IP law firm has its roots in the 1920s auto industry


By Sheila Pursglove
Legal News

The intellectual property firm law firm of Harness, Dickey & Pierce — only a few years shy of its centennial celebration in 2021 — has a long and fascinating history, dating back to its founder, Jake Harness, whose own star rose in tandem with the fledgling automotive industry.

 “We’re a national and international firm, and proud of our automotive and Midwestern roots,” says Principal Monte Falcoff.

Harness, born in Corydon, Ky. in 1897, came to Detroit in 1916 to study at the Detroit College of Law. He put himself through school by working as secretary to the general attorney at Ford Motor Co. — at the grand starting salary of $90 a month — and where, at the tender age of 21, he organized and headed the first patent department.

After graduating from law school in 1920, Harness left Ford the following year to enter private practice; and in November became patent counsel for Maxwell Motor Corp., which became Chrysler Corp. in 1925. Harness juggled private practice and his work as chief patent counsel for Chrysler until retiring from the automaker in 1962.

Harness launched his patent and trademark law firm on May 15, 1921, on the 10th floor of Detroit’s tallest skyscraper, the Majestic Building; but soon moved his fledgling firm to the General Motors Building.

A former DCL classmate, litigator Arthur Dickey, joined him as a partner in 1925, as did Hodgson Pierce. The firm’s letterhead proudly proclaimed: “Harness, Dickey & Pierce — Attorneys and Counsellors, General Motors Building, Detroit — Patent and Trademark Practice Exclusively.” Harness worked part of his day at Chrysler and in the other part his firm wrote and prosecuted patent applications for Chrysler.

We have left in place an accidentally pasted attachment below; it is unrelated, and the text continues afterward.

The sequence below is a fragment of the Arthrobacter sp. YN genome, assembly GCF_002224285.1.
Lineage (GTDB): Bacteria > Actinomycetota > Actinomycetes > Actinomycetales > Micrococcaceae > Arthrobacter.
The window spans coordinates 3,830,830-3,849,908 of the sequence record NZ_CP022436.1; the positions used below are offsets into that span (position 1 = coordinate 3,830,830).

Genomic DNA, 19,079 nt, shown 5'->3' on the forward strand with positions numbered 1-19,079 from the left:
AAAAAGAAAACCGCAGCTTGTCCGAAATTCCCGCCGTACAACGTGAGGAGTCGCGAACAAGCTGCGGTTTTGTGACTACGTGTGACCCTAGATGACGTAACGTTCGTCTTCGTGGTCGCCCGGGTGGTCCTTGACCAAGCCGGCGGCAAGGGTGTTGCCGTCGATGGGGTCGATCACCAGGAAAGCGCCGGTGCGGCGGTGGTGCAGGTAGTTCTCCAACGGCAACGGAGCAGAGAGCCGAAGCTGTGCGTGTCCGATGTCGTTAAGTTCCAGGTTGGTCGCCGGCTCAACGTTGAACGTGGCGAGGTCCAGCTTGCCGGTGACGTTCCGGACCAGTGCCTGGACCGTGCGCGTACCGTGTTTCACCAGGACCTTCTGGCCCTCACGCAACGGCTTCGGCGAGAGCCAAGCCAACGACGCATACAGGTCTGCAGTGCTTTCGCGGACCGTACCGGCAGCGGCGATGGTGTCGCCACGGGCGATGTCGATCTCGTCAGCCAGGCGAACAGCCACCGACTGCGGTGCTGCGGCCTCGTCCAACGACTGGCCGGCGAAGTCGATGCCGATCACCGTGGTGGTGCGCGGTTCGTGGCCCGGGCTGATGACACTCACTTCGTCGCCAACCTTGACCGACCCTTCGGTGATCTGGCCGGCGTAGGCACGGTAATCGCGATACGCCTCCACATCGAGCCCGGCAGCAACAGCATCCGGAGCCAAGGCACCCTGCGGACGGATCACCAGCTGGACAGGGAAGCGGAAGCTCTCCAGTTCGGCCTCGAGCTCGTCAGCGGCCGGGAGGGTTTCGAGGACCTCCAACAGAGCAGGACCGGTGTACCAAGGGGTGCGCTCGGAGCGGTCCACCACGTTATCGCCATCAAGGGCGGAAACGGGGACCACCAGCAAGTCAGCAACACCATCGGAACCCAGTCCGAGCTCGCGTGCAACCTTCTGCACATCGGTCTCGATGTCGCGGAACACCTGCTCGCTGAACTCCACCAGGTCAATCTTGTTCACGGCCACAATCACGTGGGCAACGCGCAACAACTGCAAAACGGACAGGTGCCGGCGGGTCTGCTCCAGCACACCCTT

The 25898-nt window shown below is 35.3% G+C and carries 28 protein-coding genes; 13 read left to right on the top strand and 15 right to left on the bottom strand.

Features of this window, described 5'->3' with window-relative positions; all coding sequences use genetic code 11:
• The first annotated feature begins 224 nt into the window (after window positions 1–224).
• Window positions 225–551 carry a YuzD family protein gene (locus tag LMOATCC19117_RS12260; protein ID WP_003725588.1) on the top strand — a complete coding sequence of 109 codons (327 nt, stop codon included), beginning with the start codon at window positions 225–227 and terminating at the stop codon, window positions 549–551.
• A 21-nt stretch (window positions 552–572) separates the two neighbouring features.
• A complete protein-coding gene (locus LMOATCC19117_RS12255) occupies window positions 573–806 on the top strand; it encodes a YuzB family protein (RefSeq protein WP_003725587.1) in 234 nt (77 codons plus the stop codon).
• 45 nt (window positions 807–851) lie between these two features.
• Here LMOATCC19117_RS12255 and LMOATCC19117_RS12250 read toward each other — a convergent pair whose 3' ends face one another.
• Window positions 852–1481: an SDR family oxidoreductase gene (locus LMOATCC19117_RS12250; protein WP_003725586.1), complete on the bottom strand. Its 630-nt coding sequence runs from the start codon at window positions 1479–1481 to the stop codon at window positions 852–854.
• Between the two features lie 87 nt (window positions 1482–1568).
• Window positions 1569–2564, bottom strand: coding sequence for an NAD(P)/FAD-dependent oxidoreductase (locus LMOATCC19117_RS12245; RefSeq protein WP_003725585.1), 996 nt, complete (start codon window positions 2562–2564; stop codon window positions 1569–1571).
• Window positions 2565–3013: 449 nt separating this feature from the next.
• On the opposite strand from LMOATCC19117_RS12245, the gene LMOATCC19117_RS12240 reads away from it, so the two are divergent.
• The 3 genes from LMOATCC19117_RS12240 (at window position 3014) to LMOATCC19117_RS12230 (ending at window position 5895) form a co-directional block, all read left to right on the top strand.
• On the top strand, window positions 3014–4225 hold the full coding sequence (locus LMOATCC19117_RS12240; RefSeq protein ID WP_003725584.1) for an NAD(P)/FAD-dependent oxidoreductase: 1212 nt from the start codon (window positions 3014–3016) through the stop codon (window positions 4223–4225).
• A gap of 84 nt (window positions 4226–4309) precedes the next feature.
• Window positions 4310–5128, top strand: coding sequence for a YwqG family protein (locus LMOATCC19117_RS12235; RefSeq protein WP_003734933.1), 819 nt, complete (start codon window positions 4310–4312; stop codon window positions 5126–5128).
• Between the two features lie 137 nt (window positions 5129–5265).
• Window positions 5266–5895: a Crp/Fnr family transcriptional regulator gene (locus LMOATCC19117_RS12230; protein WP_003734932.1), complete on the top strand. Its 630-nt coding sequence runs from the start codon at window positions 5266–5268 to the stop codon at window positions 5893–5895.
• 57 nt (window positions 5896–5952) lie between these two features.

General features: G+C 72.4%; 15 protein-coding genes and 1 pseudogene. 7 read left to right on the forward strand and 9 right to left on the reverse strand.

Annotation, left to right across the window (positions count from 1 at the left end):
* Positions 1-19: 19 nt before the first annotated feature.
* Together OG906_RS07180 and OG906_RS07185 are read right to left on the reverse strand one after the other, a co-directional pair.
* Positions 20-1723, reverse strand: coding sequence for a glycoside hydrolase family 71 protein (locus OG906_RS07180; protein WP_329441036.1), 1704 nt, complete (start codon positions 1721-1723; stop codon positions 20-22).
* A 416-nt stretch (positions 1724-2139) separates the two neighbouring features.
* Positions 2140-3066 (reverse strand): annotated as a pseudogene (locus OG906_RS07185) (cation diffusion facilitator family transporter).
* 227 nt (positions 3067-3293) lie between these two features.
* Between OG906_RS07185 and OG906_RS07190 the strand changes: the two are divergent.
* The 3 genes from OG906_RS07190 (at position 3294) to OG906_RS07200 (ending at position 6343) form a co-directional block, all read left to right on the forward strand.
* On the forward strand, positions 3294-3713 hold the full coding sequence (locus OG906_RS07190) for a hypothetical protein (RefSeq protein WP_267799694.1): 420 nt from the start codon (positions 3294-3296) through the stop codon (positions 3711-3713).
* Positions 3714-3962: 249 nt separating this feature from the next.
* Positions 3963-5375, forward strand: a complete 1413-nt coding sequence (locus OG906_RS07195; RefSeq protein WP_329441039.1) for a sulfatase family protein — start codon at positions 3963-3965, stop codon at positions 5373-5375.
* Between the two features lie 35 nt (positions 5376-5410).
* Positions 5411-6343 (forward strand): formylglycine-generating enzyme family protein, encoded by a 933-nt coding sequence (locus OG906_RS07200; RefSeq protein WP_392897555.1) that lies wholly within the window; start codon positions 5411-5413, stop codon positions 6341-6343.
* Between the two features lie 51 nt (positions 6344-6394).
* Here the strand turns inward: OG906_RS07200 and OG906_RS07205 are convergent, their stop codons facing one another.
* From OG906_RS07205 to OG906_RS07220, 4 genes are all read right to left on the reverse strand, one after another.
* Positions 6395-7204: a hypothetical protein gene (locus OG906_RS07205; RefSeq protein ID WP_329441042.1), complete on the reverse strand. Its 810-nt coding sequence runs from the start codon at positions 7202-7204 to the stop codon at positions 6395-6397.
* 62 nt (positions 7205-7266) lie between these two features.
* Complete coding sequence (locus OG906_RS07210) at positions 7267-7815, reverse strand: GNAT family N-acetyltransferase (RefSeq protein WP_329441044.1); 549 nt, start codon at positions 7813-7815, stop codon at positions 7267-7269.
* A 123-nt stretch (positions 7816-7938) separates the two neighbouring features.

After patent attorney William Hann joined the team, for a brief time the firm’s moniker was “Harness, Dickey, Pierce & Hann,” before reverting to “Harness, Dickey & Pierce.”

“Within the past 10 years, we use the shortened trendy version ‘Harness Dickey’ to make it a bit easier to say and write,” Falcoff says. “However, we’re still proud to be the same ‘Harness, Dickey & Pierce’ that’s excelled for more than 90 years. The firm may have a slightly strange name but no one will ever forget it.”

By the mid-1960s, HDP had grown to 26 lawyers and moved to larger space in the Fisher Building. Harness was still associated with the firm, but Dickey and Pierce were deceased. Two of Harness’ sons had become partners of the firm and his son, Don, a well-known patent trial attorney, became a driving force in leading the firm after his father’s retirement.

 In 1973, the firm moved to North Woodward Avenue in Birmingham, and in the early 1990s shifted to its current address in Troy, now within an easy drive of the U.S. Patent and Trademark Office Detroit branch. In 2001, HDP opened sizable offices in Reston, Va., close to the U.S. Patent and Trademark Office headquarters; and in 2000 in Clayton, Mo., a suburb of St. Louis.